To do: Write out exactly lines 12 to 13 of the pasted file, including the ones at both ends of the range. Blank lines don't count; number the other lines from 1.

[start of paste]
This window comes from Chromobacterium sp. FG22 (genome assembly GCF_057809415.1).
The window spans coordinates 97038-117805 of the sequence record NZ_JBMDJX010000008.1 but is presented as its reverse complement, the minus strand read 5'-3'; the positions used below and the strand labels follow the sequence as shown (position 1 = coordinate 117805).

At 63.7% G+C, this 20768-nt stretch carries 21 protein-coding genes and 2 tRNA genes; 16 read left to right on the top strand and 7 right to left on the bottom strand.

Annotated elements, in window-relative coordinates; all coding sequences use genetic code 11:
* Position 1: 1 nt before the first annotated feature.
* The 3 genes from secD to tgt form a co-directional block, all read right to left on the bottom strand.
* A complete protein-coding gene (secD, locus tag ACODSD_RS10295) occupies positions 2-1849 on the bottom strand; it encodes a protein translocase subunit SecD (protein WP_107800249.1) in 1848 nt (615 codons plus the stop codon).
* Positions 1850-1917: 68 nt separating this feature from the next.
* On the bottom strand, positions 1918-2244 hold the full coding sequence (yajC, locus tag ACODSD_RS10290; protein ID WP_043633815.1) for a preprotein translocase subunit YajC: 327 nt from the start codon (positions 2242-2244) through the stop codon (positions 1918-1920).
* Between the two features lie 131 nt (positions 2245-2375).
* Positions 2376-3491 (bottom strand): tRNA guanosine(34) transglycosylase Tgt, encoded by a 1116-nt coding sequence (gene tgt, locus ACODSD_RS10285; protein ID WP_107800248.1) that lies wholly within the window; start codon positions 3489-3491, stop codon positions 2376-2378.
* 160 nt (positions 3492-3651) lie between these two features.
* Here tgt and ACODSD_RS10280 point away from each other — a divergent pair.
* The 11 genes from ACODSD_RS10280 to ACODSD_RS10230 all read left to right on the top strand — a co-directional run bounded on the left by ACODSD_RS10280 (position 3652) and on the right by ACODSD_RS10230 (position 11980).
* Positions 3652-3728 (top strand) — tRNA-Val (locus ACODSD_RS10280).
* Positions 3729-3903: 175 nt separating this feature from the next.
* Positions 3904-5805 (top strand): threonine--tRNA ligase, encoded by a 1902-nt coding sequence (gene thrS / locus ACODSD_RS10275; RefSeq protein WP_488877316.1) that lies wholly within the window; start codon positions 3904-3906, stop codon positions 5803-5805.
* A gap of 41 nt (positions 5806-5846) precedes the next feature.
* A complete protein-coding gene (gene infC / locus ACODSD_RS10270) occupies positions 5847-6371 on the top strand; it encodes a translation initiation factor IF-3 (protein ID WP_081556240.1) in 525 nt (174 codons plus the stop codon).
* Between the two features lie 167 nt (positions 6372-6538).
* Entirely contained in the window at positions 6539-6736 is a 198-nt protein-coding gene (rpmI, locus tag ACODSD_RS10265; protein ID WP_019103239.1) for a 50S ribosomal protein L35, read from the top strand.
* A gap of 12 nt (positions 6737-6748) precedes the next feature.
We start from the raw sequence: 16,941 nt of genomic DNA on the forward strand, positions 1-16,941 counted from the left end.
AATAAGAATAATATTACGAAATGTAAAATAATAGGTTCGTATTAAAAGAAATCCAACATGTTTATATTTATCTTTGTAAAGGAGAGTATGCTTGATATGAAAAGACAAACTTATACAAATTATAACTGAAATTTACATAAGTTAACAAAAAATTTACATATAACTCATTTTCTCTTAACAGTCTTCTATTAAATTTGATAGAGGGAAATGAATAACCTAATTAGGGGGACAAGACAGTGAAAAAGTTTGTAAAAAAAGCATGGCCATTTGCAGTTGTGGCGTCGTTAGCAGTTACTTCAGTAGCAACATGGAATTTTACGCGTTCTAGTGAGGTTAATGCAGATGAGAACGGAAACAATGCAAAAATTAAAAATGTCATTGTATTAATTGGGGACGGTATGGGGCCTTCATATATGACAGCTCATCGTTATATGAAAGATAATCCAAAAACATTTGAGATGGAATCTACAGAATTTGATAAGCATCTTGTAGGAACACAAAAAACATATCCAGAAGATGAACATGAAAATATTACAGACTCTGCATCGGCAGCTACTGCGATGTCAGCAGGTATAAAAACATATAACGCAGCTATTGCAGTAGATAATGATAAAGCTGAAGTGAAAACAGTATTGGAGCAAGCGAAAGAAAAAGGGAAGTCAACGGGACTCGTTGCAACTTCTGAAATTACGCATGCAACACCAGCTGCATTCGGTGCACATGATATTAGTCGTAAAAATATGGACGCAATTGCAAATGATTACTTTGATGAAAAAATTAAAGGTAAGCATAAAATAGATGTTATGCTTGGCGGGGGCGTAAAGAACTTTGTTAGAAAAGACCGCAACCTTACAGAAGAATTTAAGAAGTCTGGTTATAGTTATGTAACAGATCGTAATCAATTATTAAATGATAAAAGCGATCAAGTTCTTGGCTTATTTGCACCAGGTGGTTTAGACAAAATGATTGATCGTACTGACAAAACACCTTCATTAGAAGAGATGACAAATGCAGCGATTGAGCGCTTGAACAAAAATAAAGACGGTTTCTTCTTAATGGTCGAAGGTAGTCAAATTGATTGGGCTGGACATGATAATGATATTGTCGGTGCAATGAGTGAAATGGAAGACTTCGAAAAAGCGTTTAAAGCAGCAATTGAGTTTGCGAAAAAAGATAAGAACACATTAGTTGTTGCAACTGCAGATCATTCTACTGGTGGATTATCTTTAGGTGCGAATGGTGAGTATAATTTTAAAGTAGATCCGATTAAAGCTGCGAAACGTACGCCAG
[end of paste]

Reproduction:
* 160 nt (positions 3492-3651) lie between these two features.
* Here tgt and ACODSD_RS10280 point away from each other — a divergent pair.